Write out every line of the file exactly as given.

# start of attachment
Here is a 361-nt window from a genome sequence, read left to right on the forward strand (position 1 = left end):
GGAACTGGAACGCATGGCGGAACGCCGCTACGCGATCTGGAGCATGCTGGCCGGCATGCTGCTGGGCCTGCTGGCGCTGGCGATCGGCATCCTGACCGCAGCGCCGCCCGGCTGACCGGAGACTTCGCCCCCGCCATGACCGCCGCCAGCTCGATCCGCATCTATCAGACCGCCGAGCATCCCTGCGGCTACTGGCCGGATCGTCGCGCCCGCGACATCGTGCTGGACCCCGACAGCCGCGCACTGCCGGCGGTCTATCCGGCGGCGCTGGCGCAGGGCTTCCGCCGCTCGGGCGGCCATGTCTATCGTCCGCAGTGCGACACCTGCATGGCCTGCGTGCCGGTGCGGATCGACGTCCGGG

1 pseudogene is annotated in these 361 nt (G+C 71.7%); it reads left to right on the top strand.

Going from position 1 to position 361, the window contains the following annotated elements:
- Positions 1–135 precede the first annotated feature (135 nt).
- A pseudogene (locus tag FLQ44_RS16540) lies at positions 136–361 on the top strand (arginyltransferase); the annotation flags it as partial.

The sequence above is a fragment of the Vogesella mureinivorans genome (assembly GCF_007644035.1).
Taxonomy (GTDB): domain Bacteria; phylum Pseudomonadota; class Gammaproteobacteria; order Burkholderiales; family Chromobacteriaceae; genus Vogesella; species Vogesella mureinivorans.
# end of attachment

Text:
Here is a 361-nt window from a genome sequence, read left to right on the forward strand (position 1 = left end):
GGAACTGGAACGCATGGCGGAACGCCGCTACGCGATCTGGAGCATGCTGGCCGGCATGCTGCTGGGCCTGCTGGCGCTGGCGATCGGCATCCTGACCGCAGCGCCGCCCGGCTGACCGGAGACTTCGCCCCCGCCATGACCGCCGCCAGCTCGATCCGCATCTATCAGACCGCCGAGCATCCCTGCGGCTACTGGCCGGATCGTCGCGCCCGCGACATCGTGCTGGACCCCGACAGCCGCGCACTGCCGGCGGTCTATCCGGCGGCGCTGGCGCAGGGCTTCCGCCGCTCGGGCGGCCATGTCTATCGTCCGCAGTGCGACACCTGCATGGCCTGCGTGCCGGTGCGGATCGACGTCCGGG

1 pseudogene is annotated in these 361 nt (G+C 71.7%); it reads left to right on the top strand.

Going from position 1 to position 361, the window contains the following annotated elements:
- Positions 1–135 precede the first annotated feature (135 nt).
- A pseudogene (locus tag FLQ44_RS16540) lies at positions 136–361 on the top strand (arginyltransferase); the annotation flags it as partial.

The sequence above is a fragment of the Vogesella mureinivorans genome (assembly GCF_007644035.1).
Taxonomy (GTDB): domain Bacteria; phylum Pseudomonadota; class Gammaproteobacteria; order Burkholderiales; family Chromobacteriaceae; genus Vogesella; species Vogesella mureinivorans.